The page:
Add to favorite
 
123
Subscribe to our Newsletters Subscribe to our Newsletters Get Daily Updates RSS
russian visa


The Armory Chamber: treasure house of Moscow Kremlin
August 17, 2009 18:29


Cap of Monomakh

In spite of its title, this part of the Kremlin Museums deals not only with the weapons. The museum was named after one of the oldest Kremlin’s treasury stores. The Armory Chamber is a part of the Grand Kremlin Palace’s complex. The building where it is situated was constructed in 1851 by architect Konstantin Ton (the sane architect, who built The Cathedral of Christ the Savior). The museum holdings and exhibitions consist of the precious items preserved for centuries in the tsars’ treasury and the Patriarch’s vestry. Some of the artifacts were made in the Kremlin’s workshops; others were accepted as ambassadorial gifts.

Among the exhibits of the Armory Chamber are ancient state regalia, ceremonial tsar’s vestments and coronation dress, vestments of the Russian Orthodox Church’s hierarchs, the largest collection of gold and silverware by Russian craftsmen, West European artistic silver, ceremonial weapons and arms, carriages, horse ceremonial harness. The items of applied art, preserved in the Armory Chamber and coming from Russia, Western Europe and Eastern countries, have dates from 6th to early 20th century.

 

The first hall deals with the Russian gold- and silverware of the 12th – 17th centuries. The cultic objects made in royal and patriarchal workshops of the Kremlin in the 15th -17th centuries and secular objects, such as decorations for male and female suits made by the old-Russian, Byzantine, Serbian and Georgian masters are exhibited here. The treasure-trove from Ryazan of the 12th century gold adornments is of particular value.

The second hall continues the topic of the gold- and silverware. The artifacts, presented here, were executed in the 17th – 20th centuries for court use in Kremlin Workshops in the time of their heyday and in St. Petersburg. They are covers for icons, Gospels, liturgical goods and precious utensils. Moreover, there are some cult objects by masters of Yaroslavl and Kostroma, nielloed and enameled artworks of Solvychegodsk, Velikiy Ustyug and Tobolsk. Moreover, here are represented the works by court jeweler Carl Faberge, the basic part of which are world famous Easter surprises, are worthy of particular attention.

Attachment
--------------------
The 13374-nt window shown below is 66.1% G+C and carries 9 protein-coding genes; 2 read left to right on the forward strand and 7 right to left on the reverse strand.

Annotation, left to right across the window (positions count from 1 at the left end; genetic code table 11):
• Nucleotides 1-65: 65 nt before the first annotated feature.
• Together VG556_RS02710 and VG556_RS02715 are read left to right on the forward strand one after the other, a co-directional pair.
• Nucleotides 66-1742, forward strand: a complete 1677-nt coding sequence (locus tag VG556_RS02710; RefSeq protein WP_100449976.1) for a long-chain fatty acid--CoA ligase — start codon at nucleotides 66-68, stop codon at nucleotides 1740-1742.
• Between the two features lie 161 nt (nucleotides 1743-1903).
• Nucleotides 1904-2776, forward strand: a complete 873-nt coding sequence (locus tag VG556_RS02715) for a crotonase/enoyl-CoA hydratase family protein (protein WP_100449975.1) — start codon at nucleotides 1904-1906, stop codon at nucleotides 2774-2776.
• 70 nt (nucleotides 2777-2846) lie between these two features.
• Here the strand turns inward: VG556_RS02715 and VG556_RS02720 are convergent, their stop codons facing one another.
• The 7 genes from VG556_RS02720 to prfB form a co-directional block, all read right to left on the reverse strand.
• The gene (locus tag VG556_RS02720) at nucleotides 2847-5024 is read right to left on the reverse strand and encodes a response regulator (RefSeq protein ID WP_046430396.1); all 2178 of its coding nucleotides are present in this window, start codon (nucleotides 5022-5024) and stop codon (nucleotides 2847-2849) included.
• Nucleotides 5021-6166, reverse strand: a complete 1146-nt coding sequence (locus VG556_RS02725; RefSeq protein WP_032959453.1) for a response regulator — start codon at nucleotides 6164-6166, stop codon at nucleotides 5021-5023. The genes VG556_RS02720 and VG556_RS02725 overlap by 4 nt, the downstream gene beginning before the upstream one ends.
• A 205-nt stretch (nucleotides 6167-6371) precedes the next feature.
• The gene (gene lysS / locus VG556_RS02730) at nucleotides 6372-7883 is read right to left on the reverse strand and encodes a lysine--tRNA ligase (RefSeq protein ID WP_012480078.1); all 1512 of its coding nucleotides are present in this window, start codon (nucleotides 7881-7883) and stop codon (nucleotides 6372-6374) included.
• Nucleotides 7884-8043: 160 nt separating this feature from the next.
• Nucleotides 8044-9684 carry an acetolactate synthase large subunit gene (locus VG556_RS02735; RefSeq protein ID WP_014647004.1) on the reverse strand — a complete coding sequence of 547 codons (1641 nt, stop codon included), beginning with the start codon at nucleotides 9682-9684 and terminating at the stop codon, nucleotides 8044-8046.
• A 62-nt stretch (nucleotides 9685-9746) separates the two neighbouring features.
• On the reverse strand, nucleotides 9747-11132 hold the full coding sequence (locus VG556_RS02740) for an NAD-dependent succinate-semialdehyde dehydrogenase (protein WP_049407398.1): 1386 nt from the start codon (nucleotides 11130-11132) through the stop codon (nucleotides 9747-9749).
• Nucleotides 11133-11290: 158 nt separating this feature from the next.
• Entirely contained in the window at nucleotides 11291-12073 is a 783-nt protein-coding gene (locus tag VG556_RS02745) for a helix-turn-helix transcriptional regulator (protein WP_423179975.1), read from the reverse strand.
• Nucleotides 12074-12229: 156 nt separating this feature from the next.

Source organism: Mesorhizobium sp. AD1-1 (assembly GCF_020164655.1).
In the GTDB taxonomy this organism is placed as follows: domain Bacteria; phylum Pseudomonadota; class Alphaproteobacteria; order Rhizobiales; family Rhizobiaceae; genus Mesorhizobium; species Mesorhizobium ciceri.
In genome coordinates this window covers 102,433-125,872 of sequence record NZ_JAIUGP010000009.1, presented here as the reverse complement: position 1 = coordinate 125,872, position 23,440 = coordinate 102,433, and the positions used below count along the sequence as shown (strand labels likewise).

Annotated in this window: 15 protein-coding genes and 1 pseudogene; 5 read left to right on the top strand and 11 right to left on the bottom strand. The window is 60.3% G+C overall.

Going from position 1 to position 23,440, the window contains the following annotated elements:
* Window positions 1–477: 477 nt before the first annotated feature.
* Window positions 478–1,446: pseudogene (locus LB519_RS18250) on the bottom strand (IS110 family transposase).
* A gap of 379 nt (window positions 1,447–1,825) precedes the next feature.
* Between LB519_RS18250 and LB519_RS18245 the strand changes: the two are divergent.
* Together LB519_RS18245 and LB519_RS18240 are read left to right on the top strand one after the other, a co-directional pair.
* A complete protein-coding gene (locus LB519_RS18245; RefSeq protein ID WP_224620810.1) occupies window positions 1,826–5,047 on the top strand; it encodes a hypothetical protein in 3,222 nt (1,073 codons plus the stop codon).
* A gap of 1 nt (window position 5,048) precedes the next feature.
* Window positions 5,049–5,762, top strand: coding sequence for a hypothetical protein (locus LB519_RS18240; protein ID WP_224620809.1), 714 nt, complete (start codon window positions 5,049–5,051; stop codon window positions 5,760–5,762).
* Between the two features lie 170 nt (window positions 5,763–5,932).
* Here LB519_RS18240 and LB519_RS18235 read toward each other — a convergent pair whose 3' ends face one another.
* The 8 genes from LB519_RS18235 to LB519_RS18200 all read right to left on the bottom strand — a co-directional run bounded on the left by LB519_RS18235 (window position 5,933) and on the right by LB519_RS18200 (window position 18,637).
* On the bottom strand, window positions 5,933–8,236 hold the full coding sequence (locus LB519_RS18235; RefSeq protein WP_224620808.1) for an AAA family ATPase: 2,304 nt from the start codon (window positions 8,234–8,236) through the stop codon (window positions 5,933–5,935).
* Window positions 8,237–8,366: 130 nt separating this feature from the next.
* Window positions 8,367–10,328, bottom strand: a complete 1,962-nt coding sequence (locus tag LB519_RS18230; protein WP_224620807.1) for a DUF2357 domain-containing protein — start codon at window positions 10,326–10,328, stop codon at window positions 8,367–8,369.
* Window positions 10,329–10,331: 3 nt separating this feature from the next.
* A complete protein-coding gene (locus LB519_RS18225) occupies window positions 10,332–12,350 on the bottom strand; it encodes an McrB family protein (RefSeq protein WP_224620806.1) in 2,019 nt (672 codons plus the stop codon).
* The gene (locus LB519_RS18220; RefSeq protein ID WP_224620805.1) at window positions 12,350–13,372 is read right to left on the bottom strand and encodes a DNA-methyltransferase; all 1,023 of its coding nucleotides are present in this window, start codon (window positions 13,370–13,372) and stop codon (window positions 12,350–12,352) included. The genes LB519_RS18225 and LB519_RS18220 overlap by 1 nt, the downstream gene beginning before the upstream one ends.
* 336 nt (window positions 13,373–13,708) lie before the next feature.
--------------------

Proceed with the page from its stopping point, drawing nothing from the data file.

The third hall presents the European and Oriental ceremonial weapons of the 15th to 19th century. The production of the leading armor production centres of Europe demonstrates the basic stages of arms’ development in the West while the period of the late 15th to 19th century. The Eastern part is presented mainly by the artworks by masters of Persia and Turkey, large armor production centers of the East. Many weapons are decorated with gold, silver and jewels. They were brought to Russia as diplomatic gifts.

The fourth hall habituates the visitor with the Russian arms of the 12th – early century. The items of the 12th – 15-th centuries give the idea of Old Russian arms’ basic kinds and national features. The reconstruction of the Russian warrior in suit of battle armor is presented in the showcase for illustration purposes. The weapon production of the 18th -19th centuries is presented by the articles of the famous arms factories of Tula, Olonets, Sestroretsk, Saint-Petersburg and Zlatoust.

The fifth hall represents the West-European silver works of the 13th to 19th centuries. Among them are works of the German, Dutch, English, Polish, Swedish and French masters. The most exhibits have come to Russia as ambassadorial gifts. The unique collection of English Renaissance Silver is worth to attend. Among the French exhibits is a gift to Russian Emperor Alexander I from Napoleon Bonaparte in honor of 1807 Tilsit Peace treaty. This dessert Olympic service is exhibited in a separate showcase.